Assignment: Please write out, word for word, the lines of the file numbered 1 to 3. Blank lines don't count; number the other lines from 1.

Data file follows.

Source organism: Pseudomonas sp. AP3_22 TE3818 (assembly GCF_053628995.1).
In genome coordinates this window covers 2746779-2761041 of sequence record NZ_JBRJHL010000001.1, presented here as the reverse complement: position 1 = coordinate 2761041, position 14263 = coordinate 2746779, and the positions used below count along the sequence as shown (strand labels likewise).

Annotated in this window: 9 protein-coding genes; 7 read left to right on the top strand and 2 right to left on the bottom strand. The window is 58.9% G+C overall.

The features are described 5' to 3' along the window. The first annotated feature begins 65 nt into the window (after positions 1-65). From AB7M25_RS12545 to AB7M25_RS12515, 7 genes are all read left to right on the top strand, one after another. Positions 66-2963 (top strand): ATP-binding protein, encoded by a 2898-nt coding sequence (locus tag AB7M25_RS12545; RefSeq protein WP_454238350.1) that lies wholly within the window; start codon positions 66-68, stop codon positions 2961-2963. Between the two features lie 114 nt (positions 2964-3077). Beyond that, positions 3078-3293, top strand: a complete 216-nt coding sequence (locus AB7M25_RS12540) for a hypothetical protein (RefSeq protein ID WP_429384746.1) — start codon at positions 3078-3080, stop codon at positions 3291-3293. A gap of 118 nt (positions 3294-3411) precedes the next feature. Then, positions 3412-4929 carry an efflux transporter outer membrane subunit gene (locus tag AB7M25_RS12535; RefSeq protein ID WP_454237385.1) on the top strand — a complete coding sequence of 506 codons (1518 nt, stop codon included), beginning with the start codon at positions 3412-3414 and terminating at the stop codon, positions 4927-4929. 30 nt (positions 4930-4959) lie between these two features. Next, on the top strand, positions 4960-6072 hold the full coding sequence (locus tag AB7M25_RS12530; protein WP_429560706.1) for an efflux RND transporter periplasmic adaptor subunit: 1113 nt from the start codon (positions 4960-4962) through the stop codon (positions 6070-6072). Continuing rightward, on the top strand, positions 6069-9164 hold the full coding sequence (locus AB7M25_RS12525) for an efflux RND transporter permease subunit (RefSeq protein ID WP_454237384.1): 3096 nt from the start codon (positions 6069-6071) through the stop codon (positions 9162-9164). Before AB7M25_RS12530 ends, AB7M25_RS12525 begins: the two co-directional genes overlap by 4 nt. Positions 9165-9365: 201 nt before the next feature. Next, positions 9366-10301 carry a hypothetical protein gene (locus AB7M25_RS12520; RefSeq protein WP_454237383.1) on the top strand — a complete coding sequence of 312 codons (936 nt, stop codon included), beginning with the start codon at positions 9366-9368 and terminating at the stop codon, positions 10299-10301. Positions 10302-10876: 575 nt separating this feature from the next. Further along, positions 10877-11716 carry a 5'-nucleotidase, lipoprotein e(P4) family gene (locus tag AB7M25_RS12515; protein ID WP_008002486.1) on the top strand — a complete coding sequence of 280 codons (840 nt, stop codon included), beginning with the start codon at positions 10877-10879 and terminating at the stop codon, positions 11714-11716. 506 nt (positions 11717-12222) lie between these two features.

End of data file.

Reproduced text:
Source organism: Pseudomonas sp. AP3_22 TE3818 (assembly GCF_053628995.1).
In genome coordinates this window covers 2746779-2761041 of sequence record NZ_JBRJHL010000001.1, presented here as the reverse complement: position 1 = coordinate 2761041, position 14263 = coordinate 2746779, and the positions used below count along the sequence as shown (strand labels likewise).

Annotated in this window: 9 protein-coding genes; 7 read left to right on the top strand and 2 right to left on the bottom strand. The window is 58.9% G+C overall.